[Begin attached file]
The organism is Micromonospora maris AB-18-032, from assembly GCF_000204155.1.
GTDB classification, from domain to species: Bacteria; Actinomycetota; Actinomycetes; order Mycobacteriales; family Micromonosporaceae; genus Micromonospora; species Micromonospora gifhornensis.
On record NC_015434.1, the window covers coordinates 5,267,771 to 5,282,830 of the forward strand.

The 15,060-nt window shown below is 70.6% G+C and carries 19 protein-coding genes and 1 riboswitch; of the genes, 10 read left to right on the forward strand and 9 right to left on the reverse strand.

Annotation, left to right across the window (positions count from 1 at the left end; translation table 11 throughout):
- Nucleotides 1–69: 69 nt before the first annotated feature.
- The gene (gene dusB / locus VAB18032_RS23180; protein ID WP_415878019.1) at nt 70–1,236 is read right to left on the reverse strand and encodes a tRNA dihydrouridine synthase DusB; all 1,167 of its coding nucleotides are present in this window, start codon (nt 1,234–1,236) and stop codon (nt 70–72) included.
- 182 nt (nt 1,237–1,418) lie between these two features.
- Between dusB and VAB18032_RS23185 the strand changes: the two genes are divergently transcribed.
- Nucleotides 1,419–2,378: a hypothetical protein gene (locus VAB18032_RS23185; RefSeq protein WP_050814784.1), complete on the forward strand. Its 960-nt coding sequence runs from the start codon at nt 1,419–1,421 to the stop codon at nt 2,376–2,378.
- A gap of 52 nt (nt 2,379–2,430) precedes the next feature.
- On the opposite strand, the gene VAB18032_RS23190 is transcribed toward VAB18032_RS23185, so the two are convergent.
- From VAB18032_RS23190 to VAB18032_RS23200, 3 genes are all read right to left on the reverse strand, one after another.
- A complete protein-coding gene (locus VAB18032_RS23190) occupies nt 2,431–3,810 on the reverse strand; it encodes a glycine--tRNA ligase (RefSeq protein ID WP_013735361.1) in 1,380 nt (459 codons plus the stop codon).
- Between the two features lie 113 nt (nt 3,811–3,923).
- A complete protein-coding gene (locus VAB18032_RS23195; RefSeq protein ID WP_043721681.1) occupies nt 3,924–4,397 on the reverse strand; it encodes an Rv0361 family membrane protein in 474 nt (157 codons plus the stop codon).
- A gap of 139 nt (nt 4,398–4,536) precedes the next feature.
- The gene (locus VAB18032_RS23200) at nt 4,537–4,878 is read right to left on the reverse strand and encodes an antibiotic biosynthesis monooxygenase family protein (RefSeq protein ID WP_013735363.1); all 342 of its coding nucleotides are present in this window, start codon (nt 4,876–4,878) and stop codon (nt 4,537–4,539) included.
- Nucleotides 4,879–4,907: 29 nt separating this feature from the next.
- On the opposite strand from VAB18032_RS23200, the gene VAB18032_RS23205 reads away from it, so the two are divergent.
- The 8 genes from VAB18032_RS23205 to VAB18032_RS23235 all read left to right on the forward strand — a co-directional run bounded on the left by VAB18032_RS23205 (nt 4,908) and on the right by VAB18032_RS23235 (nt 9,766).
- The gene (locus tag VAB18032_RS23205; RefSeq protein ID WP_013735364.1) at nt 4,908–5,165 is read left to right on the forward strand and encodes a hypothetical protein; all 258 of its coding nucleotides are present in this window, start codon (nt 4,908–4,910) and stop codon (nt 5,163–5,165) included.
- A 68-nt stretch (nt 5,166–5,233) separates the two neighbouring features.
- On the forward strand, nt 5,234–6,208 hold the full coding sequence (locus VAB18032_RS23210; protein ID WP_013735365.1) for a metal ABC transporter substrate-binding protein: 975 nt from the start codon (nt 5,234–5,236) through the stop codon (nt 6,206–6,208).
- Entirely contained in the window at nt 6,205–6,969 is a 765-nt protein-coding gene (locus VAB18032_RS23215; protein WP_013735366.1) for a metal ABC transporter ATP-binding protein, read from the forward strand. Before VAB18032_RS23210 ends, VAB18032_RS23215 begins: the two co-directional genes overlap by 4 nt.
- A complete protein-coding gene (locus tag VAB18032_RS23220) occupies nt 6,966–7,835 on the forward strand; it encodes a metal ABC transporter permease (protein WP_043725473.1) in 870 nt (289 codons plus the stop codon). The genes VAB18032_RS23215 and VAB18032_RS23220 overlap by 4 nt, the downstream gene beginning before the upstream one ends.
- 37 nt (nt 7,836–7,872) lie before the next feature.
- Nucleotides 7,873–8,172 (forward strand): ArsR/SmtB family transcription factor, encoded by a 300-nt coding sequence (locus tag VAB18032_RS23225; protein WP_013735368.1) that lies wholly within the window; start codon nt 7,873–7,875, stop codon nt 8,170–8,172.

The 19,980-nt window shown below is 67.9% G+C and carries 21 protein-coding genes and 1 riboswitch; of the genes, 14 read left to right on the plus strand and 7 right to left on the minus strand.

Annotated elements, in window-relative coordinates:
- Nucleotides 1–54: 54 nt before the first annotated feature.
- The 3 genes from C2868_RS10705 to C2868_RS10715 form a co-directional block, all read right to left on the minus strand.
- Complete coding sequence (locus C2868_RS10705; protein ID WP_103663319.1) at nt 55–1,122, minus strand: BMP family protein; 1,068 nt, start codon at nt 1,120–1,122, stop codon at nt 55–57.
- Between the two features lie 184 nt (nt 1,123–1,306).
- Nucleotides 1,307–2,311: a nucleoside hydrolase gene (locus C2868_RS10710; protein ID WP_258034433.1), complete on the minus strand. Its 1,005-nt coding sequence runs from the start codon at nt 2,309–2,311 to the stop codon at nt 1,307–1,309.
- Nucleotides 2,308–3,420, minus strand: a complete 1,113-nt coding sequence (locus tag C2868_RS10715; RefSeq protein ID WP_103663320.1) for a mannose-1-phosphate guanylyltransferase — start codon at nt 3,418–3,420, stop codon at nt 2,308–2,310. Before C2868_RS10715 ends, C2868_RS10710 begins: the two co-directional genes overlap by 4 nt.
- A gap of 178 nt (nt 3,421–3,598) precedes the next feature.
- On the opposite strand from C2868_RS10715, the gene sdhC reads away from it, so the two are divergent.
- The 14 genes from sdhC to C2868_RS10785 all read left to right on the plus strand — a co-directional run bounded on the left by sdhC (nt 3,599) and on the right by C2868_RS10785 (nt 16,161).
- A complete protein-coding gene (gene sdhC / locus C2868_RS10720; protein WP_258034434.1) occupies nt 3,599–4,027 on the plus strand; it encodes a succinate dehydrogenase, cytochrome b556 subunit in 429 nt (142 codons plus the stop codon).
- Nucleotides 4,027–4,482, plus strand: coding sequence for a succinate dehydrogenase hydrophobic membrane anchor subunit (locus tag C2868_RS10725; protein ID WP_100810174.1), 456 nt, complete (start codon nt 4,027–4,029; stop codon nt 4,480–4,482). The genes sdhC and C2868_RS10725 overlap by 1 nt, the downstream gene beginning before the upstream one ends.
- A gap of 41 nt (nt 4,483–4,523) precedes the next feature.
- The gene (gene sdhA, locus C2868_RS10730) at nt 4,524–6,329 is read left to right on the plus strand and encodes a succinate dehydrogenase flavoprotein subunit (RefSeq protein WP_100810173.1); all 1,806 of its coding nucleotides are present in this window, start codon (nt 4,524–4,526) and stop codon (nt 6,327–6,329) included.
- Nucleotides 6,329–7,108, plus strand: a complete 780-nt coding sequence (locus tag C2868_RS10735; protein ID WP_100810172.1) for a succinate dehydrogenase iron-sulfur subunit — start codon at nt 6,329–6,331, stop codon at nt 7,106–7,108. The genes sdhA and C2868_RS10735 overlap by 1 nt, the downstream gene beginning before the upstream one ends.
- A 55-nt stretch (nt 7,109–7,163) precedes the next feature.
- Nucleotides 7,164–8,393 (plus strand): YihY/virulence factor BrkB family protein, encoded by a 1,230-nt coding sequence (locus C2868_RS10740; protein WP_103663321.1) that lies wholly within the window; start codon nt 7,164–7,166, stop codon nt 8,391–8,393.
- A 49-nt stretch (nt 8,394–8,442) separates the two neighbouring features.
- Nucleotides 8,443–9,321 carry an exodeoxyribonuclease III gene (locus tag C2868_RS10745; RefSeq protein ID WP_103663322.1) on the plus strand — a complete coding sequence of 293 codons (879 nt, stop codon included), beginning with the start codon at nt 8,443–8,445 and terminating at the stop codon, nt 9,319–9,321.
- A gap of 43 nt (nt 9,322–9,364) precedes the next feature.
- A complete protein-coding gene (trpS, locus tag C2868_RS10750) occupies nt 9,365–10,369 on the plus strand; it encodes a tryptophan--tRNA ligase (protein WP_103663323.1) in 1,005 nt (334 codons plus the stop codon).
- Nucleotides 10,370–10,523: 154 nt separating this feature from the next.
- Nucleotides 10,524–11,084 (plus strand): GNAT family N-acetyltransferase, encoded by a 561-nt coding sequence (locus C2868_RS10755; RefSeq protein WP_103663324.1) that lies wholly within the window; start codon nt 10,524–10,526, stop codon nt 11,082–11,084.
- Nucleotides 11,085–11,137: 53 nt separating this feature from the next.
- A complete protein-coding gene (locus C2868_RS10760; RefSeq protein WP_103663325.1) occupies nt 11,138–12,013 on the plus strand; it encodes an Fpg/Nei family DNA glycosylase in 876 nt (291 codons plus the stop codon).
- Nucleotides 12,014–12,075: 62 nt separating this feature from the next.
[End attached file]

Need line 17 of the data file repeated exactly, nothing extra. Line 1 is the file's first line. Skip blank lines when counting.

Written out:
- A gap of 139 nt (nt 4,398–4,536) precedes the next feature.